20mph speed limits don’t cut the number of car crashes or casualties, study finds 

Speed limits of 20mph have ‘little impact’ on crashes, casualties and driver speed, according to a new study.

Schemes to reduce road traffic speed in certain areas have become increasingly popular in the UK and parts of Europe in an attempt to improve safety.

At traffic speeds of 30-40mph, the risk of pedestrian fatalities are up to 5.5 times greater than at speeds of 20-30mph.

But a three-year study of a 20mph rollout across Belfast suggests the measure has not made much difference, except for reducing traffic volume.

Schemes to reduce road traffic speed in certain areas have become increasingly popular in the UK and parts of Europe in an attempt to improve safety

Researchers from Queen’s University Belfast, Edinburgh University and the University of Cambridge collected data on traffic collisions, casualties, driver speed and traffic volume before a 20mph limit was introduced, as well as one and three years afterwards.

Their study encompassed 76 streets in the city centre, and they compared data with that collected from nearby streets where the restrictions did not apply.

Analysis showed that when compared with the sites that had retained their speed limits, a 20mph speed limit was associated with little change in short or long-term outcomes for road traffic collisions, casualties, or driver speed.

Small reductions in road traffic collisions of 3 per cent and 15 per cent, respectively, were observed one and three years after the policy took effect. 

But there was no statistically significant difference over time, the researchers said.

Similarly, casualty rates fell by 16 per cent and 22 per cent, respectively, one and three years after implementation – but these reductions also weren’t statistically significant.

… but speed limits may save taxpayers millions, researchers say

A controversial 20mph speed limit for roads in Wales could save £100million a year as a result of reduced deaths and injuries, researchers estimated last week.

The legislation will set the default speed limit for residential roads and built-up areas at 20mph from next September, but local authorities can keep certain roads at 30mph.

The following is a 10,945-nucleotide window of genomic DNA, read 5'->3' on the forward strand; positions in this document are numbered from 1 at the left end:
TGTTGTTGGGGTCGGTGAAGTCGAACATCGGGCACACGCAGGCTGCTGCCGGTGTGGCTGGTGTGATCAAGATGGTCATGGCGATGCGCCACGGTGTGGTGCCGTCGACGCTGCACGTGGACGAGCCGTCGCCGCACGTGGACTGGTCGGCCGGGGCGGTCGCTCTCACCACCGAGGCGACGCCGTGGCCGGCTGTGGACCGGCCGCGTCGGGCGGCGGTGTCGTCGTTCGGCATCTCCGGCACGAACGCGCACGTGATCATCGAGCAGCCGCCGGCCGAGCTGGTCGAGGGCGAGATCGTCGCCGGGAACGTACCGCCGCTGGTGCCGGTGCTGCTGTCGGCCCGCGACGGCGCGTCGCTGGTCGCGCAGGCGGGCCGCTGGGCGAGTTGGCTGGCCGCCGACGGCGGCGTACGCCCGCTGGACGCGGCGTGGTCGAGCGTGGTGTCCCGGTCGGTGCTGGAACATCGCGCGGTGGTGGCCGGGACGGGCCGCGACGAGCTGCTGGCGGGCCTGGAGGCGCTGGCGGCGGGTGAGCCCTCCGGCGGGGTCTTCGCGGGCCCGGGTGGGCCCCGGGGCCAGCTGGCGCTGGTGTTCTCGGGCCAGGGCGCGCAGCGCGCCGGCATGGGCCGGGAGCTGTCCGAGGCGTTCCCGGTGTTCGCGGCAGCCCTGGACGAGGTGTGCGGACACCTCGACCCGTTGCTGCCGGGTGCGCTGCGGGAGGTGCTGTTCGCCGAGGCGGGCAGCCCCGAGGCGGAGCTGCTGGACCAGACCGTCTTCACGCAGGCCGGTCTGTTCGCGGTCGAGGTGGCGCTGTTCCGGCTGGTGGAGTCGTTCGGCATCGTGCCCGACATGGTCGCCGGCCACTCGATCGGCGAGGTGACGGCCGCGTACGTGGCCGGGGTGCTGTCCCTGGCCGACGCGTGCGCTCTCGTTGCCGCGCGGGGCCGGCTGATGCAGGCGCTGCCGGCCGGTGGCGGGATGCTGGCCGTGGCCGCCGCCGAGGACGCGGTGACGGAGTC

Research from the Transport Research Institute at Edinburgh Napier University found the scheme will save nearly 100 lives over a decade.

It says the direct costs of introducing a ban will be £32million, but the savings in the first year alone will be three times this because less will be spent on dealing with the aftermath of accidents.

Meanwhile average traffic speed fell by only 0.2mph one year, and by 0.8mph three years after roll-out.

The only significant decrease was seen in traffic volume, with 166 fewer vehicles per week observed during the morning rush hour following the 20mph implementation.

Writing in the Journal of Epidemiology and Community Health, the researchers said: ‘Our findings showed that a city centre 20mph intervention had little impact on long-term outcomes including road traffic collisions, casualties and speed, except for a reduction in traffic volume.

‘Future 20 mph speed limit interventions should consider the fidelity [enforcement], context and scale of implementation.’

The team said previous research has suggested a 20mph speed limit should be supplemented with other interventions such as driver training, CCTV, community speed watch and police communication.

‘Such success may then have the capacity to facilitate an ambitious culture change that shifts populations away from the car-dominant paradigm and help us recognise that 20mph speed limits are not simply a road safety intervention, but instead part of the fundamental reset of the way we choose our life priorities—people before cars,’ they added.

The team said their findings are in line with separate research conducted in Belfast, which found that members of the public saw ‘little change in traffic speed following the implementation of the 20mph speed limit’.

Meanwhile, in 2017 Manchester City Council withdrew funding for a 20mph speed limits based mainly on the fact it made ‘no difference to speed or accidents’.

However, trials in Bristol and Edinburgh found significant reductions in collision rates.

The results suggest that drivers hardly slowed down at all – which could explain why the number of crashes and casualties did not improve.

RAC road safety spokesman Simon Williams said: ‘The findings of this study are surprising as they appear to suggest that drivers on 20mph roads in Belfast hardly slowed down at all, despite the lower speed limit, which is at odds with other reports.

‘It seems there is a serious problem with compliance as we would expect that even without enforcement, average speeds would drop.

‘Consequently, the study may demonstrate a need for councils to find other ways to get drivers to slow down, whether that’s through enforcement or modifying road design with traffic islands, well-designed speed humps or chicanes.’

Mary Williams, chief executive of road safety charity Brake, described 20mph limits as ‘life-saving’, particularly for pedestrians and people riding bicycles and motorbikes.

She went on: ‘It is a matter of physics. At speeds of 20mph or less, drivers have significantly more chance to spot hazards and stop in time.

‘The difference between a 20mph limit and a 30mph limit is a doubled stopping distance.’ 

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